Leading on research assessment

The University of Liverpool, my University, is currently developing a Code of Practice for the Annual Assessment of Individual Research and Impact Performance. There is an internal consultation and this post is my open contribution to this consultation process following a short presentation  (this morning) of the draft code to staff of my Institute by The Faculty APVC for Research and Impact, Prof Malcolm Jackson.

A draft document is available on the intranet for University of Liverpool staff. Whilst I cannot share the draft code (an internal University document currently under consultation), I can reveal that the motivation, spirit, and managerial consequences of the code are entirely dictated by the concepts of “excellence” and “increasing the number of 4* papers” ahead of the next Research Excellence Framework (REF). For non UK readers, REF is a national exercise of evaluation of the research carried in Universities which happens every few years and which has important implications in term of core funding (more via Wikipedia here).

The point I made in the meeting this morning, and which I now reiterate, is that this attitude to management of research, focusing on excellence and 4* papers, is not visionary and not world leading. It is what everyone else is doing with disastrous consequences. It is not setting the scene and it is not ambitious.

We, as a scientific community, are facing serious challenges since a very large portion of the research we produce is not reproducible. This is now so regularly in the news that a specific link becomes unnecessary. In an excellent (SIC) and timely paper published yesterday and entitled “Excellence R Us: University Research and the Fetishisation of Excellence”, Samuel Moore and colleagues write (abstract):

 We trace the roots of issues in reproducibility, fraud, as well as diversity to the stories we tell ourselves as researchers and offer an alternative rhetoric based on soundness. “Excellence” is not excellent, it is a pernicious and dangerous rhetoric that undermines the very foundations of good research and scholarship.

An Institution of the size of the University of Liverpool could be leading by advocating and adopting a scientific culture [1] that promotes soundness. John Ioannidis explains both the problems with our research practices and potential solutions in his Berlin Institute of Health Annual Special Lecture  given a few weeks ago. In particular, from 1:11:37, he discusses the “future re-engineering of our reward system”:

As a very minimum requirement, the University should adopt the San Francisco Declaration on Research Assessment, and the principles of that declaration should be reaffirmed in the draft code.

In considering a new code of evaluation, it is essential to consider the impact of assessment on research practices. We need to change the incentives to improve research and this consultation could be an opportunity to do that: let’s the University of Liverpool be part of those that shape the future of how we do research.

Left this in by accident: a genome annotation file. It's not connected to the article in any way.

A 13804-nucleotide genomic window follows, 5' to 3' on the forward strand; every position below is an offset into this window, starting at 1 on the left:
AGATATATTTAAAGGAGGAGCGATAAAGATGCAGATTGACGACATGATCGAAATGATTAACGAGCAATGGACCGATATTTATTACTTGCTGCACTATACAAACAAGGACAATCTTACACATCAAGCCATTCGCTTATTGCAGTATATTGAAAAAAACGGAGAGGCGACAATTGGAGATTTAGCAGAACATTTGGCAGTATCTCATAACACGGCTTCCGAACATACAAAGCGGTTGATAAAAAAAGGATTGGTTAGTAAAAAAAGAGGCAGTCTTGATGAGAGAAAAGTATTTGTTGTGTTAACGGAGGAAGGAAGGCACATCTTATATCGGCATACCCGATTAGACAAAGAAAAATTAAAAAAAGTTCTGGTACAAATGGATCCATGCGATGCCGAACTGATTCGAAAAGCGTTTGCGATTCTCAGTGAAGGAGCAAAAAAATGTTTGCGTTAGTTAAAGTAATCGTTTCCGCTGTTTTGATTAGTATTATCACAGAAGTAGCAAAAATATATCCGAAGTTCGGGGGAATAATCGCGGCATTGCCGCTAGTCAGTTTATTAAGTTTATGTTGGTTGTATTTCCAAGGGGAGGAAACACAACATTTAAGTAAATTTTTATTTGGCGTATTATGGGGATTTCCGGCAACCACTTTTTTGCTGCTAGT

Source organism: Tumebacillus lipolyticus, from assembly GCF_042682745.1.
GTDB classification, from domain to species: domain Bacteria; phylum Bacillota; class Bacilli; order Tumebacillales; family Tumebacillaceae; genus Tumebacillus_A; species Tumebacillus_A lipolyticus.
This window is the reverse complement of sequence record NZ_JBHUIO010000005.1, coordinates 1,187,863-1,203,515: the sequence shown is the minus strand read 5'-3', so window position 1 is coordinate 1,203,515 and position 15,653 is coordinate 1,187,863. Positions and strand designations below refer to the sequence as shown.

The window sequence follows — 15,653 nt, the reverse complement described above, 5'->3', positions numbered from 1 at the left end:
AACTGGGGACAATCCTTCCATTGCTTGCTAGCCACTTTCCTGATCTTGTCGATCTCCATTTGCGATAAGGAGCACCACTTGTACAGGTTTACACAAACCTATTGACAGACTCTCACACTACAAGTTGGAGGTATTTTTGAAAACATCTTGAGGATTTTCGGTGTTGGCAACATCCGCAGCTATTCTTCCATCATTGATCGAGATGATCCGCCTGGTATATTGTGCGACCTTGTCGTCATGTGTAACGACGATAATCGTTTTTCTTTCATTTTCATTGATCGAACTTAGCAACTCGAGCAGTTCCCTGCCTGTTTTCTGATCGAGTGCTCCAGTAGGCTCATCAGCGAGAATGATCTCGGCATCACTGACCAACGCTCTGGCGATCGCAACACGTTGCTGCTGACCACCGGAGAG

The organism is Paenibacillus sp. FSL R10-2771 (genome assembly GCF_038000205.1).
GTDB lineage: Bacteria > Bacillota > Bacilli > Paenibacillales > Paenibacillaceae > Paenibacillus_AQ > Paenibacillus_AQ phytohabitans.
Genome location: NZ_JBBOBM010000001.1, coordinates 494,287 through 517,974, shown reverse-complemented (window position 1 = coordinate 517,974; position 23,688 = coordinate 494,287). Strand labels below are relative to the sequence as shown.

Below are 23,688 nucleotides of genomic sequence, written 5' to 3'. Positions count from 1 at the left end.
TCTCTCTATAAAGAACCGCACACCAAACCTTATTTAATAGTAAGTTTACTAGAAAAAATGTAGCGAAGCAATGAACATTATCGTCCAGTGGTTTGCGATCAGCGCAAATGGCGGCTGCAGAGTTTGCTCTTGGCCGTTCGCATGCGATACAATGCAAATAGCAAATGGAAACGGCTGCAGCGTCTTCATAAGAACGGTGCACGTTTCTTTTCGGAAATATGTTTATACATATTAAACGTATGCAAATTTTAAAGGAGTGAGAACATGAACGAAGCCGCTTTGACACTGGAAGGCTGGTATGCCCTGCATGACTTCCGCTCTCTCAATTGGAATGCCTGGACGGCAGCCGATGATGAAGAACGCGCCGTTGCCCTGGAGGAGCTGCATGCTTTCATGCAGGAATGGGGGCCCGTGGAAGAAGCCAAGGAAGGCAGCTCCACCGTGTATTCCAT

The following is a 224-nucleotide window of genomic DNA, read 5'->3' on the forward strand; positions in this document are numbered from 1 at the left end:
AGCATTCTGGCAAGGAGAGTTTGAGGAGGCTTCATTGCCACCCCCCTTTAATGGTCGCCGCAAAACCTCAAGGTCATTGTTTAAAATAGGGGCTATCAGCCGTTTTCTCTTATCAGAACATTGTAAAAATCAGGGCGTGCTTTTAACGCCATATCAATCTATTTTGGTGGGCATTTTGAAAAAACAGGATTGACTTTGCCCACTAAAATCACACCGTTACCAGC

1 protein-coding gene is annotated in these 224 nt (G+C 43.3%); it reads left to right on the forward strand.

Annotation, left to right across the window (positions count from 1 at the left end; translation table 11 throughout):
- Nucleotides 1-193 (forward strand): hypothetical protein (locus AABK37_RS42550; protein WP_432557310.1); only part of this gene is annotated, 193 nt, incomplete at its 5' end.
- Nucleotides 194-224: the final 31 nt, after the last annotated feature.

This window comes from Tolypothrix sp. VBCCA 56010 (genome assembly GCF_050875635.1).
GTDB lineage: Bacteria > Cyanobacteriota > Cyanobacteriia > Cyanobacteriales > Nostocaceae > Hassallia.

UPDATE: Stephen Curry has kindly pointed to this very relevant document from Imperial College: Application and Consistency of Approach in the Use of Performance Metrics, A report by the Associate Provost [Institutional Affairs] December 2015

[1] see also, The Culture of Scientific Research, Nuffield Council on Bioethics, 2014




One comment

  1. A comment from afar, as I am away at a Gordon Research Conference (Fibroblast Growth Factors), which is exceptionally robust and collegial – a real hot bed of discussion and ideas.

    There is nothing wrong with putting a rough scale on papers that you have read, since critically assessing research is part of our daily work. This is a dynamic process. A paper we put into the bottom draw today may be at the heart of several lab meetings next year and vice versa. Of course the worst scenario, which is too common, is the ‘hot’ paper, which on scrutiny turns out to have serious problems – one only has to go to PubPeer.com to see the scale of this problem.

    I was deeply involved in the last REF, where the university did extremely well in the clinical/life sciences areas compared to ALL previous RAEs and this was down to one simple fact; we read papers, lots and lots of them (for Clinical Medicine, this was >8×240 papers)

    I know of one absolutely certain fact: statements such as “excellence and 4* papers” are often (but not if the papers have been read) made as a shorthand for not bothering to read papers. In the latter case judgement generally relies on a fallacious measure of scientific importance, such as journal impact factor. The use of a mean (impact factor) to describe data (citations) that fit an exponential decay function, can only be due to one simple fact: the decision to use the mean has been made by individuals who have failed (if British) to complete KS2, where concepts of mean, normal distribution, median and mode are first introduced in the National Curriculum. I am, therefore, quite confident that this is impossible in our University, since senior management are educated many years beyond KS2. After all, analysis of quantitative data using appropriate tools is integral to our research-led teaching.

    So while I eagerly await the fulfilment of the University’s ambition to sign up to DORA, I am less concerned about what you report from this meeting. It is clearly not possible that our university would engage in evaluation of published output though any means than careful reading.


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